Alexandra Ault, the British curator of the exhibition ‘Where Great Writers Gather: Treasures of the British Library’, said: ‘Nothing matches the thrill of seeing first hand original manuscripts: from Charlotte Brontë’s scrupulously neat fair copy to Charles Dickens’ hurried and rather messy draft pages, they reveal the many different ways in which writers create. It has been a pleasure to work with colleagues at Shanghai Library to develop an exhibition that will showcase authors and poets familiar to millions of readers in China’.
Chen Chao, Director of the Shanghai Library, said: ‘It gives me a great pleasure to host this exhibition presenting literary treasures in Shanghai. This is not just an event of the high-level cultural exchange between China and the UK and the first in-depth cooperation between the Shanghai Library and the British Library, but also a spiritual interaction between the people of both countries’.
Phil Spence, the British Library’s Chief Operating Officer, said: ‘Shanghai has historically been one of the great gateways between Britain and China, with culture, trade and diplomacy flowing in both directions and bringing our peoples closer together. The new exhibition will be an opportunity to share manuscripts of five of our greatest authors with audiences in Shanghai, and to deepen the relationship between the British Library and Shanghai Library, with staff exchanges and the very process of collaborating on an exhibition of this kind enabling us to share knowledge, experience and expertise’.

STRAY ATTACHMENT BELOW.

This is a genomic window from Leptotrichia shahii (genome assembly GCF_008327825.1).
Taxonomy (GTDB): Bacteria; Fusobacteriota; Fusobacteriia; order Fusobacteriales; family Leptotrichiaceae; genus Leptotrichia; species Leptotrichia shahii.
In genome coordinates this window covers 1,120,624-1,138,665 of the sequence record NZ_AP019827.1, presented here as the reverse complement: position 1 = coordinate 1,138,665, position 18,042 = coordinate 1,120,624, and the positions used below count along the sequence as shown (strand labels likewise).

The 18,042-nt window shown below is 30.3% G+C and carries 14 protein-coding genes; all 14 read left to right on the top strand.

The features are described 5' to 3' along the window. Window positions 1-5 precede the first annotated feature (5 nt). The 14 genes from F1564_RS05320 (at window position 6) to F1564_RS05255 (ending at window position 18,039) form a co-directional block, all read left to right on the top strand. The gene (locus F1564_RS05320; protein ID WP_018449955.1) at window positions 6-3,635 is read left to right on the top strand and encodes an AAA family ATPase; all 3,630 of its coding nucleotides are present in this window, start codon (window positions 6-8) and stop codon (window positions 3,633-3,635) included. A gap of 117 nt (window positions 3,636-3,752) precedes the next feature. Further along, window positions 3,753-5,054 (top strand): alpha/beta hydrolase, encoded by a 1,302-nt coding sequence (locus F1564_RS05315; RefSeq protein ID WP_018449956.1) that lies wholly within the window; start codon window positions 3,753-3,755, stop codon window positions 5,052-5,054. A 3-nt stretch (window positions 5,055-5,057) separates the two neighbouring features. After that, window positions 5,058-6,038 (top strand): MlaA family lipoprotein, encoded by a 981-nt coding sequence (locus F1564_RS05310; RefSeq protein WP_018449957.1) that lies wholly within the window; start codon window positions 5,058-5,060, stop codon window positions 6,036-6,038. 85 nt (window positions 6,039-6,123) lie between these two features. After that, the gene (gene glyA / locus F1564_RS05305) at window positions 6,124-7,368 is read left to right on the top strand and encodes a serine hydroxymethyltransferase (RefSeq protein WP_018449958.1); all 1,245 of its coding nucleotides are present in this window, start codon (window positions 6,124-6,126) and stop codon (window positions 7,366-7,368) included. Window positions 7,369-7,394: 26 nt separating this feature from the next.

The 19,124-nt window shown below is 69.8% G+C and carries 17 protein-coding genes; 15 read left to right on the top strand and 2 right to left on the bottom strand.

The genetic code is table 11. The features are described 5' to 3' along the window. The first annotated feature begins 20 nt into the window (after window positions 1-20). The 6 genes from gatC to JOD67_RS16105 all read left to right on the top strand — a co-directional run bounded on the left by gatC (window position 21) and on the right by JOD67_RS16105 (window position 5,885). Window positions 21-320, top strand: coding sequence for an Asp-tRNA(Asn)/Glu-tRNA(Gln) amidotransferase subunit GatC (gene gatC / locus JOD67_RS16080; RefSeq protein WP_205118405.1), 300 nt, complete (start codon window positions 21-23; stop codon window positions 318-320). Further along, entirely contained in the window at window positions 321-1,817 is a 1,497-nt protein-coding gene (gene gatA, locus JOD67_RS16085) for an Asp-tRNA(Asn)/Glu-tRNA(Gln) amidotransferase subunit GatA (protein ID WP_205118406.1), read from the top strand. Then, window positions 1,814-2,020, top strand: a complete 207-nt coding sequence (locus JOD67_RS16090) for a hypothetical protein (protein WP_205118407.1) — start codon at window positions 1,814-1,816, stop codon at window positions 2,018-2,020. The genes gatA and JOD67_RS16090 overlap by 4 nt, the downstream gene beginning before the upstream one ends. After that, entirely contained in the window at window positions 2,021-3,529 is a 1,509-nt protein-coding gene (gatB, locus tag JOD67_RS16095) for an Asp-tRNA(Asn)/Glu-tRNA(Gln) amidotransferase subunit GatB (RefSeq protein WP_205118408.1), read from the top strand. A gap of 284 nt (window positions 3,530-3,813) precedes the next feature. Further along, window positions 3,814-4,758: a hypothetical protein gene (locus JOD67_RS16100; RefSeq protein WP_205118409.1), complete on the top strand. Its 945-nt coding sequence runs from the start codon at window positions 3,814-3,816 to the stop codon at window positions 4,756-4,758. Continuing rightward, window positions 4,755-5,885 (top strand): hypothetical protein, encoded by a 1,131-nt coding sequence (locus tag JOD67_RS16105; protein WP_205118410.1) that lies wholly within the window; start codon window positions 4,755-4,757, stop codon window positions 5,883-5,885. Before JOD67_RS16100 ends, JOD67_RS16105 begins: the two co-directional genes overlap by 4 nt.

The exhibition catalogue of ‘Where Great Writers Gather: Treasures of the British Library’ has been jointly compiled by the Shanghai Library and the British Library and will be published by the Commercial Press.
The exhibition is the latest stage of ambitious cultural exchange programme, ‘The British Library in China: connecting through culture and learning’, which has already seen major exhibitions at the National Library of China in Beijing and, most recently, at Mu Xin Art Museum in Wuzhen, which was visited by more than 41,000 people between October 2017 and January 2018. The initiative is funded by HM Government and also includes a programme of knowledge exchange between staff at the British Library and its counterparts in China, and the development of the Library’s first Chinese website Discovering Literature, introducing more than 200 digitised literary treasures from the Library’s literary collections, as well as in-depth interpretative articles, short films and interactive elements: www.britishlibrary.cn The Library has also grown its audience on its new social media platforms WeChat and Weibo.
Image: Conclusion of manuscript fair copy of Jane Eyre, volume III by Charlotte Brontë , 1847, British Library Add MS 43476, f 259r.